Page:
An SR-22 will increase your insurance premiums by up to 18%, depending on your state. A minimum coverage policy for a driver with an SR-22 costs an average of $742 annually, but SR-22 coverage can cost significantly more if serious infractions such as DUIs led to the SR-22 requirement.
How Much an SR-22 Increases Insurance Premiums by State
Depending on the reason you need an SR-22, you may see a higher rate increase. For example, drivers convicted of DUIs often need SR-22s, and a DUI alone can increase rates by up to 278%, depending on the state and insurer.
SR-22 insurance is so expensive because it’s mainly required for high-risk drivers who have recently been convicted of a major moving violation, like DUI or reckless driving. Drivers considered to be high-risk will inevitably pay higher premiums due to their increased likelihood of filing a claim.
On average, SR-22 insurance costs between 3% and 278% more than a standard policy, depending on the state and the specific offense that leads to the SR-22. For example, a DUI conviction raises premiums by an average of 105%, while a reckless driving offense raises premiums by an average of 91%.… read full answer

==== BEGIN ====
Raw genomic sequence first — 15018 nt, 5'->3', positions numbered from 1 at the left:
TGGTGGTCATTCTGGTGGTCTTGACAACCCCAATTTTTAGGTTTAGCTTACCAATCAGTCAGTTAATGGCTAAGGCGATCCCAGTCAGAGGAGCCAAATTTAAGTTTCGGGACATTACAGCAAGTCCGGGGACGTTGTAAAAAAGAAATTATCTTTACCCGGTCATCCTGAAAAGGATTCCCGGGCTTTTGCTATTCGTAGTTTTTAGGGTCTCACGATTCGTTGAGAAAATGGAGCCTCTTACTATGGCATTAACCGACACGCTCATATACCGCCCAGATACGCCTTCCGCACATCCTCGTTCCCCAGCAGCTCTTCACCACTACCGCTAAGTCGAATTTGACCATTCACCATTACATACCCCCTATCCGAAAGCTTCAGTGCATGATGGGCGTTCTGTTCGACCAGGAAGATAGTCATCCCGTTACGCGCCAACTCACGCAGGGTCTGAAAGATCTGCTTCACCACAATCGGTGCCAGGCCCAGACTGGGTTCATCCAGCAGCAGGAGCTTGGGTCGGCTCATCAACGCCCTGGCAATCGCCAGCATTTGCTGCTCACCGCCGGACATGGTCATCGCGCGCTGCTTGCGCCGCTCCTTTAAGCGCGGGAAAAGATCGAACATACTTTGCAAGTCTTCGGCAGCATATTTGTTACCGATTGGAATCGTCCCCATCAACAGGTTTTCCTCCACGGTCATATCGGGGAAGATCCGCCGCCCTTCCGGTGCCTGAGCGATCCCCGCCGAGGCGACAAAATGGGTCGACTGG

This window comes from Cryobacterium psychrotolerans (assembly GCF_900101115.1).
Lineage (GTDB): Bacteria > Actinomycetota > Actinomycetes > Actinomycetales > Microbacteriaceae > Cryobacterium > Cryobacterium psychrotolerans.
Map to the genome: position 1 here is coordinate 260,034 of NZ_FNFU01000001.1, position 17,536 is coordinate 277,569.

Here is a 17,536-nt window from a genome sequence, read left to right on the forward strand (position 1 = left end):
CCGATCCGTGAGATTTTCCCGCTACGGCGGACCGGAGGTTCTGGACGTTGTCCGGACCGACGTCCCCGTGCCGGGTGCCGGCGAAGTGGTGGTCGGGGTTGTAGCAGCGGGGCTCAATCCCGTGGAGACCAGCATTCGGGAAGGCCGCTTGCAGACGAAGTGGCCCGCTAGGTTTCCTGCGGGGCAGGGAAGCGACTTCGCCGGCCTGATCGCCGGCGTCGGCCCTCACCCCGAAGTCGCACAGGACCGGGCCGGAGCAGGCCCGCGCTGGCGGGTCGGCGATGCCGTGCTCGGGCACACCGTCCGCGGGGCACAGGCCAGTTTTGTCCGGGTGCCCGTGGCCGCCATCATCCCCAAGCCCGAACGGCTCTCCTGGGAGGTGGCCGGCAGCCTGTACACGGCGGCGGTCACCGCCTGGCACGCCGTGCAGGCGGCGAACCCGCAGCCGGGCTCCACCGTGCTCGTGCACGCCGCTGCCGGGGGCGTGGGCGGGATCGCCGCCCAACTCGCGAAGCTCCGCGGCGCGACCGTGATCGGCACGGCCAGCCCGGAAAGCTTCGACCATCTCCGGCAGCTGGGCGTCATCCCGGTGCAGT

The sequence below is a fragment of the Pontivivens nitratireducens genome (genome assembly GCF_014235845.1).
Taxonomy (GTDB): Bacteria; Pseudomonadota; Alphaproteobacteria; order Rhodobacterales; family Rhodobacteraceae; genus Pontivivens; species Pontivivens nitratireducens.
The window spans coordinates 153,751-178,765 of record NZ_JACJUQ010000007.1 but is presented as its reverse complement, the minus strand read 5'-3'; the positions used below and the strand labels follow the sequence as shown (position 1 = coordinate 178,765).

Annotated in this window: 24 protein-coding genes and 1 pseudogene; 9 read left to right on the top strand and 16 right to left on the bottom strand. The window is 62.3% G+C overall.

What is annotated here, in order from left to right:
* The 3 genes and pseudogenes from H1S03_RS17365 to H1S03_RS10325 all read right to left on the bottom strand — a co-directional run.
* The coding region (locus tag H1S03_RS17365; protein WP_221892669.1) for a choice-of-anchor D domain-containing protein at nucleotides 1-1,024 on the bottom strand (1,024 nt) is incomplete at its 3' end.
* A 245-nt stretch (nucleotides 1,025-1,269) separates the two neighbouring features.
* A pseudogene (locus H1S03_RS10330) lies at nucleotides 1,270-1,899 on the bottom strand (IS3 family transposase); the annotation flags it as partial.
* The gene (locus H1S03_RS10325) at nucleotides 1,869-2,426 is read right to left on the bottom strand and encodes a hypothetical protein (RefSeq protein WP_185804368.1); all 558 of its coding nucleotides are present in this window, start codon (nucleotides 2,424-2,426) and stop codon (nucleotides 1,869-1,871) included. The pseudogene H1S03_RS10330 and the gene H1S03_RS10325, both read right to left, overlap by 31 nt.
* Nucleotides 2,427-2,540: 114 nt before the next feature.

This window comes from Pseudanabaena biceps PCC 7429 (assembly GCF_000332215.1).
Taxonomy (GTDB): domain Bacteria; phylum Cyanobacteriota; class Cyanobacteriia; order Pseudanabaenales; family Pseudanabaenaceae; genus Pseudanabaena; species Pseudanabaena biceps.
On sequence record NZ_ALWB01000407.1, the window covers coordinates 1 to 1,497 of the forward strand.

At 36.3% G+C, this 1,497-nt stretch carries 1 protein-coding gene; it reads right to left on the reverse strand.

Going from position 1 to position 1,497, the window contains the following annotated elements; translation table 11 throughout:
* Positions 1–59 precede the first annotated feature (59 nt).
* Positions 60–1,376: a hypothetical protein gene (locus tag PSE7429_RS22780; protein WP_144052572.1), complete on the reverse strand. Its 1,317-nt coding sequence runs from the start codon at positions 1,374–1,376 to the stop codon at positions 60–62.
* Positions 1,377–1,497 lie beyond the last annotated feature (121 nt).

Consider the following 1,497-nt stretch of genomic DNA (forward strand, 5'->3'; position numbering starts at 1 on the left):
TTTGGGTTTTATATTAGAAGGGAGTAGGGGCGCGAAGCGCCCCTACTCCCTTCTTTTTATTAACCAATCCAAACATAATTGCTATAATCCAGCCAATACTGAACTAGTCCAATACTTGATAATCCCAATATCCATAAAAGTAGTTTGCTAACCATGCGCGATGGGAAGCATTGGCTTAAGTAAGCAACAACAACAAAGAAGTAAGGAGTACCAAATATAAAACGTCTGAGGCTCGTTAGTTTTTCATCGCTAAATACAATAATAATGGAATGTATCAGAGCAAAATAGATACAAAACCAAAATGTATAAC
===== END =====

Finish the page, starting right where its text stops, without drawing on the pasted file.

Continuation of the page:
Even though SR-22 insurance is expensive, you’ll only need to have it for 1-5 years, depending on your state. After that, your rate will start to go back down again. To learn more, check out WalletHub’s guide to SR-22 insurance.
You can get your SR-22 removed in California after 3 years by notifying your insurance company, which will cancel the SR-22 filing with the state. Sometimes, the DMV will send you a notice letting you know when your SR-22 period is over.
If you’re not sure whether you’ve satisfied your SR-22 certification requirement, you can find out when you’ll be able to remove the high-risk SR-22 label from your driving record by contacting the DMV. Drivers who cancel their SR-22 coverage too early risk having their license suspended or facing fines.… read full answer
Once you cancel your SR-22, your insurance premiums will likely go down because you are no longer considered as high-risk. As a result, you should get quotes from different insurance companies to make sure that you’re still getting the best deal. Additionally, if you do not own a car but were previously required to file a non-owner SR-22, you are free to cancel your insurance altogether.
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